Many presidents, starting with Thomas Jefferson, have faced calls for impeachment. Most presidents and members of their administrations, starting with the presidency of George Washington, have come under fire for serious breaches of law and conduct. How can we understand our present crisis against the long record of presidential wrongdoing?
Until the presidency of Richard Nixon in the 1970s, White House misconduct flowed in expected human channels. From the start, greed proved the major motivation of those caught out for breaking the law. The first instance of executive branch malfeasance, which occurred in 1792, during Washington’s first term in office, involved the theft of federal funds by a well-known speculator serving as assistant secretary of the Treasury. Ever since, high federal officials have tried to use public office for private gain.
When faced with charges of misconduct, officials’ go-to defense has been to try to cover up their actions, whether it’s the misuse of government funds or sexual dalliances, the latter in the cases of Bill Clinton and Donald Trump.
Lying, as Ronald Reagan did about his knowledge of the unlawful transfer of funds from one use to another during the Iran-Contra affair, has played a large role in cover-ups. Human embarrassment is a rich seedbed for attempts to suppress evidence.
But over 230 years of constitutional government, presidential misconduct has been forced often to change course. Laws that removed federal offices from patronage and outright purchase — the most famous example being Andrew Jackson’s “spoils system” — have made federal service more honest than it would have been without them. Where earlier it was relatively easy to award federal contracts to political friends — as was the case in the notorious Teapot Dome scandal of Warren Harding’s administration in the 1920s — the tightening of bidding rules has now made it difficult for federal officials to award contracts to political favorites.
More, of course, could be done. The Supreme Court gutted Congress’ efforts on campaign finance reform in its egregious Citizens United decision in 2010. Public offices and access to public officials, including presidents, are still for sale. It’s just that now you buy those privileges through campaign contributions rather than directly from federal officers.
Throughout the nation’s history, presidents and officials who stepped over the line of convention and law always faced the dangers of exposure and legal penalty. Existing laws, an aroused citizenry, a robust press, vigilant federal officials (now buttressed by the protections of whistleblower laws), congressional investigations and the courts have stepped in to call erring officials to account.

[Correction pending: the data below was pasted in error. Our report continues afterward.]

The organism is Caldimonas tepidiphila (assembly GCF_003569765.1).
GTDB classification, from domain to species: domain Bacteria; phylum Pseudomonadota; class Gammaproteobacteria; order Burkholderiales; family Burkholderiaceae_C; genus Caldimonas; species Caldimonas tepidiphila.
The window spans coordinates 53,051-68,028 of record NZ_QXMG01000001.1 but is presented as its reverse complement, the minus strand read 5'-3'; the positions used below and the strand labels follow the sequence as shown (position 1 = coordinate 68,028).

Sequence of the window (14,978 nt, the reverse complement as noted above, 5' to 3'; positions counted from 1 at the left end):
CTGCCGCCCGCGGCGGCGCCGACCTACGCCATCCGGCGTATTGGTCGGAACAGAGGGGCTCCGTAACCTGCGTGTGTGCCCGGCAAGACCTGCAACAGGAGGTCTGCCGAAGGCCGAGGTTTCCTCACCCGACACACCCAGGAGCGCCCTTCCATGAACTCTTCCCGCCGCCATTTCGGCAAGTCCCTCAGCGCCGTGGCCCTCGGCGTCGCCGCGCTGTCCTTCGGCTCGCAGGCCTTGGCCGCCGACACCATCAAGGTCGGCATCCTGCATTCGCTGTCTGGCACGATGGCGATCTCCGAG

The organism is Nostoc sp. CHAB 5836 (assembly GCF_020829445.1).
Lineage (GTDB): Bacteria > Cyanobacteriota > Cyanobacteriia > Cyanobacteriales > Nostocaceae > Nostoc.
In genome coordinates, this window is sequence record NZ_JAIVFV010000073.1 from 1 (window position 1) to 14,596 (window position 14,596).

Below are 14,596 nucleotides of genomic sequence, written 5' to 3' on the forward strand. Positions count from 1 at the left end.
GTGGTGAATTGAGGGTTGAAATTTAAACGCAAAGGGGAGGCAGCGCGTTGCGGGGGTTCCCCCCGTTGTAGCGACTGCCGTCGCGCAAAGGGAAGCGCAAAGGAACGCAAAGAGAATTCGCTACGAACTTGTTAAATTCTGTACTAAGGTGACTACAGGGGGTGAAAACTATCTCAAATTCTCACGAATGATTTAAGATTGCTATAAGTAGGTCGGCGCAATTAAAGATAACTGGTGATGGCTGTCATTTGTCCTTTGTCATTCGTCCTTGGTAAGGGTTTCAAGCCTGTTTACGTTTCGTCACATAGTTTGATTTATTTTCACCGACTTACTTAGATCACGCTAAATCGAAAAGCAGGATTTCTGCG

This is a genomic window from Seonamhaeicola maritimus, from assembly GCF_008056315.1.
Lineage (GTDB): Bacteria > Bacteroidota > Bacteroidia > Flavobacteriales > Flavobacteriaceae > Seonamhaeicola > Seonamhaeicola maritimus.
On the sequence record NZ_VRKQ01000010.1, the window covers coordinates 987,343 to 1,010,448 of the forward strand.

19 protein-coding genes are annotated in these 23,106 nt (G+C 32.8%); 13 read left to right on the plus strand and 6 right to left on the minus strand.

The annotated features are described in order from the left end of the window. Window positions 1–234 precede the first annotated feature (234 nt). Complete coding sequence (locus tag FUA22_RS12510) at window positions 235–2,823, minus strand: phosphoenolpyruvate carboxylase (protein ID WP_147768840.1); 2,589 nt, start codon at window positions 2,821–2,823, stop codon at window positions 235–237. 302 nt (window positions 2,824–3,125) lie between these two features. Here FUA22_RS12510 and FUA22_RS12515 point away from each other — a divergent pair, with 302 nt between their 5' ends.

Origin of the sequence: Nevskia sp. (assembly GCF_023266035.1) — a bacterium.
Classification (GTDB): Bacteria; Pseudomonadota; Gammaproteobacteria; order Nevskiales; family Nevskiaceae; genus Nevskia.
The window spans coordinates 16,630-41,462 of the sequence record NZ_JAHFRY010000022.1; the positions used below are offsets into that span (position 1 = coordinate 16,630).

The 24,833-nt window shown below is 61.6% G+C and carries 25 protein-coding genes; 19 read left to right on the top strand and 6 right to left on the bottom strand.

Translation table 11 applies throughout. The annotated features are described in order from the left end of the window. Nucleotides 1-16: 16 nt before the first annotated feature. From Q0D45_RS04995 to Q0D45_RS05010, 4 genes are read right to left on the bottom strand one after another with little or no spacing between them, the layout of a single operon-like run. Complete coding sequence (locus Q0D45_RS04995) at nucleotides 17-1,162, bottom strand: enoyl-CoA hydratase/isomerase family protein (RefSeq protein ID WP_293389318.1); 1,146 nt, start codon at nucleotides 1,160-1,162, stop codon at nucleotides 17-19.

And yet such defenses against misconduct are never enough, as the record shows, to prevent all wrongdoing, especially when wrongdoing is orchestrated out of the White House and covered up there. That’s the novel situation that we’ve faced since Nixon’s presidency and face once again. And there’s probably nothing short of impeachment — what has been called “the grand inquest of the nation” — that can deal with it.
No president before Nixon used the Oval Office for illegal activity. Previous presidents facing charges of misconduct were often the victims of their own naivete and the people they’d appointed to office. Ulysses S. Grant and Warren Harding, who presided over two of the most corrupt administrations in American history, were themselves blameless of misconduct. They simply couldn’t bring themselves to fire wrongdoers whom they happened foolishly to trust. But they didn’t engage in it themselves.
Nixon was different. As the Watergate tapes show, he waded into the fray with his close associates and approved, ordered and directed his administration’s cover-ups of its actions. For his involvement, he was named an unindicted co-conspirator in the Watergate burglary by a federal grand jury, the first chief executive ever to be so named.
That administration’s misdeeds ought to have served as fair warning to its successors. They appear not to have done so. President Trump has already been implicated as “Individual 1” in the criminal case against his former personal lawyer Michael Cohen. He has refused to cooperate with the House inquiry into his request that Ukraine investigate Joe Biden and his son and seems to be daring Congress to impeach him.
While freighted with danger, impeachment is the only instrument offered by the Constitution to bring an administration otherwise out of direct reach of the law to book.
No citizen can look upon the prospect of what’s ahead in the next few weeks with pleasure. But when what James Madison called “parchment barriers” — the Constitution, laws, court decisions, words on paper — no longer avail to discipline a president who defies the law, impeachment is the only option open to us.
James M. Banner Jr. is a historian and the editor of “Presidential Misconduct: From George Washington to Today.”